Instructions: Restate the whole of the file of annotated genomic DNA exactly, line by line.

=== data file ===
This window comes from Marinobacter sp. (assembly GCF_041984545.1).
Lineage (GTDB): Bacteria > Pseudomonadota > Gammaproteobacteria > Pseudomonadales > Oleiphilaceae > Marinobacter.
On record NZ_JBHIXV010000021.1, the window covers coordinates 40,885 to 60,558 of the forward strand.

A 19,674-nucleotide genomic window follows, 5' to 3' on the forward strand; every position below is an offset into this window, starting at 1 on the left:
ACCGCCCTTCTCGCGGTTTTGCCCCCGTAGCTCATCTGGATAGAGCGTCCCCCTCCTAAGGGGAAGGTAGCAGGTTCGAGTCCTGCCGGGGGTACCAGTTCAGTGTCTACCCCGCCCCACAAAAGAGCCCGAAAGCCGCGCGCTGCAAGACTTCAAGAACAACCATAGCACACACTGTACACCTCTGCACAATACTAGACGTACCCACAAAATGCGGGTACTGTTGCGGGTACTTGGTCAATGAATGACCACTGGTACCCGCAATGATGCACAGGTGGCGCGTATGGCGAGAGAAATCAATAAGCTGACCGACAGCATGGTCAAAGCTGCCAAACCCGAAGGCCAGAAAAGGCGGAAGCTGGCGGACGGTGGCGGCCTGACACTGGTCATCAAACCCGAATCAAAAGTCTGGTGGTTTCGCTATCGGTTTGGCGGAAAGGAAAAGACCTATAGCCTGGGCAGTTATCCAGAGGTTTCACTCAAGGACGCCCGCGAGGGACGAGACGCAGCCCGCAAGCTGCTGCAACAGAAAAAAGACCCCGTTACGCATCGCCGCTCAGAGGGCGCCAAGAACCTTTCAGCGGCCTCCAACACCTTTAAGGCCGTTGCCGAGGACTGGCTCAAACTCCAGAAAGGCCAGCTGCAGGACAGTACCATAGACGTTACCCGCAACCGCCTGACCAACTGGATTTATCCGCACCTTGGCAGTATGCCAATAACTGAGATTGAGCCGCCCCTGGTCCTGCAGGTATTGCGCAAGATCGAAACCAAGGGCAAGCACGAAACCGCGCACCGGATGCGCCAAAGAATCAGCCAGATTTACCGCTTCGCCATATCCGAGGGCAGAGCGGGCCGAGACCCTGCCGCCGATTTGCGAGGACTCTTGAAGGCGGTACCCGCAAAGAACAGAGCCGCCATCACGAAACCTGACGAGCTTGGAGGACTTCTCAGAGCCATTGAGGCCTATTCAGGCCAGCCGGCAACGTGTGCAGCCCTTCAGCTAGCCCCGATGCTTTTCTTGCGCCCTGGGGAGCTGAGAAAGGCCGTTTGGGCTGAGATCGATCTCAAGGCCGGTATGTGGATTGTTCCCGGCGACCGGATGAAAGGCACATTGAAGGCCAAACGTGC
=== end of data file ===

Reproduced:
This window comes from Marinobacter sp. (assembly GCF_041984545.1).
Lineage (GTDB): Bacteria > Pseudomonadota > Gammaproteobacteria > Pseudomonadales > Oleiphilaceae > Marinobacter.
On record NZ_JBHIXV010000021.1, the window covers coordinates 40,885 to 60,558 of the forward strand.

A 19,674-nucleotide genomic window follows, 5' to 3' on the forward strand; every position below is an offset into this window, starting at 1 on the left:
ACCGCCCTTCTCGCGGTTTTGCCCCCGTAGCTCATCTGGATAGAGCGTCCCCCTCCTAAGGGGAAGGTAGCAGGTTCGAGTCCTGCCGGGGGTACCAGTTCAGTGTCTACCCCGCCCCACAAAAGAGCCCGAAAGCCGCGCGCTGCAAGACTTCAAGAACAACCATAGCACACACTGTACACCTCTGCACAATACTAGACGTACCCACAAAATGCGGGTACTGTTGCGGGTACTTGGTCAATGAATGACCACTGGTACCCGCAATGATGCACAGGTGGCGCGTATGGCGAGAGAAATCAATAAGCTGACCGACAGCATGGTCAAAGCTGCCAAACCCGAAGGCCAGAAAAGGCGGAAGCTGGCGGACGGTGGCGGCCTGACACTGGTCATCAAACCCGAATCAAAAGTCTGGTGGTTTCGCTATCGGTTTGGCGGAAAGGAAAAGACCTATAGCCTGGGCAGTTATCCAGAGGTTTCACTCAAGGACGCCCGCGAGGGACGAGACGCAGCCCGCAAGCTGCTGCAACAGAAAAAAGACCCCGTTACGCATCGCCGCTCAGAGGGCGCCAAGAACCTTTCAGCGGCCTCCAACACCTTTAAGGCCGTTGCCGAGGACTGGCTCAAACTCCAGAAAGGCCAGCTGCAGGACAGTACCATAGACGTTACCCGCAACCGCCTGACCAACTGGATTTATCCGCACCTTGGCAGTATGCCAATAACTGAGATTGAGCCGCCCCTGGTCCTGCAGGTATTGCGCAAGATCGAAACCAAGGGCAAGCACGAAACCGCGCACCGGATGCGCCAAAGAATCAGCCAGATTTACCGCTTCGCCATATCCGAGGGCAGAGCGGGCCGAGACCCTGCCGCCGATTTGCGAGGACTCTTGAAGGCGGTACCCGCAAAGAACAGAGCCGCCATCACGAAACCTGACGAGCTTGGAGGACTTCTCAGAGCCATTGAGGCCTATTCAGGCCAGCCGGCAACGTGTGCAGCCCTTCAGCTAGCCCCGATGCTTTTCTTGCGCCCTGGGGAGCTGAGAAAGGCCGTTTGGGCTGAGATCGATCTCAAGGCCGGTATGTGGATTGTTCCCGGCGACCGGATGAAAGGCACATTGAAGGCCAAACGTGC